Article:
While some of the solutions will consider and make recommendations in areas such as debt restructuring, cash-based savings and, for some, insurance needs, most are focused on client education only and are built around a robo-advisory type solution.

Obviously, a ‘robo adviser’ is not an adviser at all. We are yet to encounter one that will advise you to buy some life insurance, stay in cash and call your mum more often.


Robo-advisers are simply automated portfolio management systems that enable more efficient, and therefore cheaper investment management operations.

Some may be linked to goal-based planning tools and many will incorporate risk tolerance questionnaires, thereby creating a perception of ‘advice’. 

For most, the output, regardless of input, is a recommendation to buy an investment portfolio, falling a long way short of the ability to provide true ‘holistic’ advice.

When adviser remuneration was linked only (or primarily) to product sales, the outcome of a meeting with an adviser may often have been the same. The perception was, and remains, that only by paying a fee will consumers receive real holistic advice that is not influenced by the need to sell.

Whilst portfolios of low-cost exchange traded funds (ETFs) can be bought on a mobile device with a small lump sum or a minimal monthly contribution, what these solutions cannot do is control and balance emotions.

A robo-solution will not tell an investor to hold a falling position or provide a long-term economic outlook. It may not encourage a customer to take advantage of a market dip nor to lock in a gain. On the plus side, it may also not expose clients to unnecessary switching fees or high annual management charges, but it will do very little to educate and enforce discipline.

While technology has made it easy for customers to buy financial assets at the push of a button, has it also made it too easy? Has the removal of the gatekeepers also removed the protection?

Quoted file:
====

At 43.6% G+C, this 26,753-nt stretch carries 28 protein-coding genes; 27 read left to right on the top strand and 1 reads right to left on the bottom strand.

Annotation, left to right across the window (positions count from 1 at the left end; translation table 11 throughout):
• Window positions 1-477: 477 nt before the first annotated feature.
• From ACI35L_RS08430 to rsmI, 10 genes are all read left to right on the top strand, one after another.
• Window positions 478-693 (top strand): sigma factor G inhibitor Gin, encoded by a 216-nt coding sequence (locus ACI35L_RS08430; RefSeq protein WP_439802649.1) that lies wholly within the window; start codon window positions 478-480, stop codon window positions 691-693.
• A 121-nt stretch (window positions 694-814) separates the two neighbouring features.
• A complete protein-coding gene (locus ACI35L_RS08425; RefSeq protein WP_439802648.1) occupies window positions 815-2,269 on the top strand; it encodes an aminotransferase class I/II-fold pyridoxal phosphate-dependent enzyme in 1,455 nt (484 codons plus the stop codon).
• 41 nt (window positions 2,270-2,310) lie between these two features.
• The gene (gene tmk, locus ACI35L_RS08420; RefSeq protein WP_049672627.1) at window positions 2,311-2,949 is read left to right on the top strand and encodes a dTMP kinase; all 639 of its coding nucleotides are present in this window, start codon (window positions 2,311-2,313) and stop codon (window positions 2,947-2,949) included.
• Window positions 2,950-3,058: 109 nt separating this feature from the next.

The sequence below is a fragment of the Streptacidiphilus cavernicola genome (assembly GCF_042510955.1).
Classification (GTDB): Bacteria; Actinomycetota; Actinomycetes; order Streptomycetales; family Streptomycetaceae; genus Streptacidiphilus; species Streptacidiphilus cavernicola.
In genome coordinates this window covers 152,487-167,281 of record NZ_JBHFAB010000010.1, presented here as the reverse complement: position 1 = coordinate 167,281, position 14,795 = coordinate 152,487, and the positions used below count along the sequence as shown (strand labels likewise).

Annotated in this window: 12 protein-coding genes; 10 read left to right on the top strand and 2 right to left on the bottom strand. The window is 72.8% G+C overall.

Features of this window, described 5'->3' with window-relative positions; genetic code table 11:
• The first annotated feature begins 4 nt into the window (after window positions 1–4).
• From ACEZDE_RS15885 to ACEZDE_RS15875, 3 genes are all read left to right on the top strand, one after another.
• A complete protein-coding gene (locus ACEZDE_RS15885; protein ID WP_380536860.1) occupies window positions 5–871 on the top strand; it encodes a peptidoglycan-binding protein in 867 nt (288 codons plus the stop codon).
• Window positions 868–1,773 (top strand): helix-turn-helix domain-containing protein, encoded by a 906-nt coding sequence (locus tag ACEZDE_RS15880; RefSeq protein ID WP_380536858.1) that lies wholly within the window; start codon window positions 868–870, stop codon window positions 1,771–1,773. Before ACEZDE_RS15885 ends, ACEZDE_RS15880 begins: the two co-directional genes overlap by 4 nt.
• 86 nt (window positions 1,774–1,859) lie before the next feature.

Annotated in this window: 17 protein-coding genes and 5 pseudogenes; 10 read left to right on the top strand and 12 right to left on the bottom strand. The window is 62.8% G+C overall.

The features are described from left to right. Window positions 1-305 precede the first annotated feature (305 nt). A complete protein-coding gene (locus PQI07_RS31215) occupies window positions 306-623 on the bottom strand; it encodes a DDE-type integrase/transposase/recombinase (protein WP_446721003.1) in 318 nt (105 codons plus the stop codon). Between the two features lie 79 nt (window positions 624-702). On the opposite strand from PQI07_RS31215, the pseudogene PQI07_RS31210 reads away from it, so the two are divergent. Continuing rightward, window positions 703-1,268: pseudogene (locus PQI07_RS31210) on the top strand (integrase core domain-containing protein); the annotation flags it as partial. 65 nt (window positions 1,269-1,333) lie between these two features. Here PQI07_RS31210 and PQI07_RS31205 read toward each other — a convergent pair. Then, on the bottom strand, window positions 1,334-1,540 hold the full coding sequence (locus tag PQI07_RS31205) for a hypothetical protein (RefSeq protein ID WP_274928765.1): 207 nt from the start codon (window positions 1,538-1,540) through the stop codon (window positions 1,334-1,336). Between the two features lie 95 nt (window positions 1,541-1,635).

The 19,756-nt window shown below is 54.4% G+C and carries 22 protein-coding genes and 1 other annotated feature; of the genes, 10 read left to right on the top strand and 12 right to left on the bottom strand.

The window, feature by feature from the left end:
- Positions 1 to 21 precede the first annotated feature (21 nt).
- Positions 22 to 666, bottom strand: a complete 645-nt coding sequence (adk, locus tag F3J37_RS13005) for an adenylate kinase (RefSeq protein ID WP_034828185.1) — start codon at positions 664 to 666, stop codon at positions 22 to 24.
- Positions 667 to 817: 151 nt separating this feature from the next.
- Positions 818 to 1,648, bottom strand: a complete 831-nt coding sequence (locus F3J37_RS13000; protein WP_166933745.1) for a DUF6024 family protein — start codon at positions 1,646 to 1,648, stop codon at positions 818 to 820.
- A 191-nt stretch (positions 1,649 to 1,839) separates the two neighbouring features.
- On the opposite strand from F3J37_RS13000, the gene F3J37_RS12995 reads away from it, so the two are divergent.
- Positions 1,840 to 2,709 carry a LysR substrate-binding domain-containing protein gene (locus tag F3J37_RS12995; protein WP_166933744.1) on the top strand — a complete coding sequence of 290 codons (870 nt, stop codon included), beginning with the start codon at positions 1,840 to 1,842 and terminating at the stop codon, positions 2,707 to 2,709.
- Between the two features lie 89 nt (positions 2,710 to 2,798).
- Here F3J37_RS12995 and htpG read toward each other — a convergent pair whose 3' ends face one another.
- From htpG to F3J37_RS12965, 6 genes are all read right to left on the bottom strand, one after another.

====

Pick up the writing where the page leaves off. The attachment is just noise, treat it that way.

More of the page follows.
And this is where the real challenge begins. KPMG now estimates the cost of providing truly holistic advice in Australia could be as high as $5,335, significantly higher than the Netflix style ‘subscription’ models being offered by several digital advice providers.

The requirement to produce a full statement of advice for almost every recommendation means that advisers can no longer answer simple questions such as those related to a fund switch without fear of falling foul of the regulator.


Clearly, for individuals with only small sums in investible assets, the fees are likely to be very difficult to justify.

Explicit fees, those not linked to commission payments, have always been a challenge for the wealth management and financial advisory industry. Most of the products and services are intangible at the point of sale. 

The true value of an insurance product may only be recognised if an insurable event occurs and the benefit of a well-diversified portfolio may only be known during a market downturn 

To convince the most inexperienced consumers or those with lower levels of investible assets that any feel level could represent value, they must first be convinced of where the value may lie and then overcome some historical challenges related to trust.

The number of casual workers in Australia in 2019 was almost 25% of the total employed workforce. During the onset of the COVID-19 pandemic, many of these workers, especially those employed in retail and hospitality, were unemployed and with limited access to benefits. This single event shone a light on how unprepared many younger, lower-income earners are for unexpected events.

These consumers may not require detailed portfolio recommendations, tax planning, estate planning or other highly specialised services that would require a significant investible sum or a hefty initial fee – but they clearly need, and may continue to need access to financial education, cash management, debt structuring mortgage advice and advice on life, income and health insurance.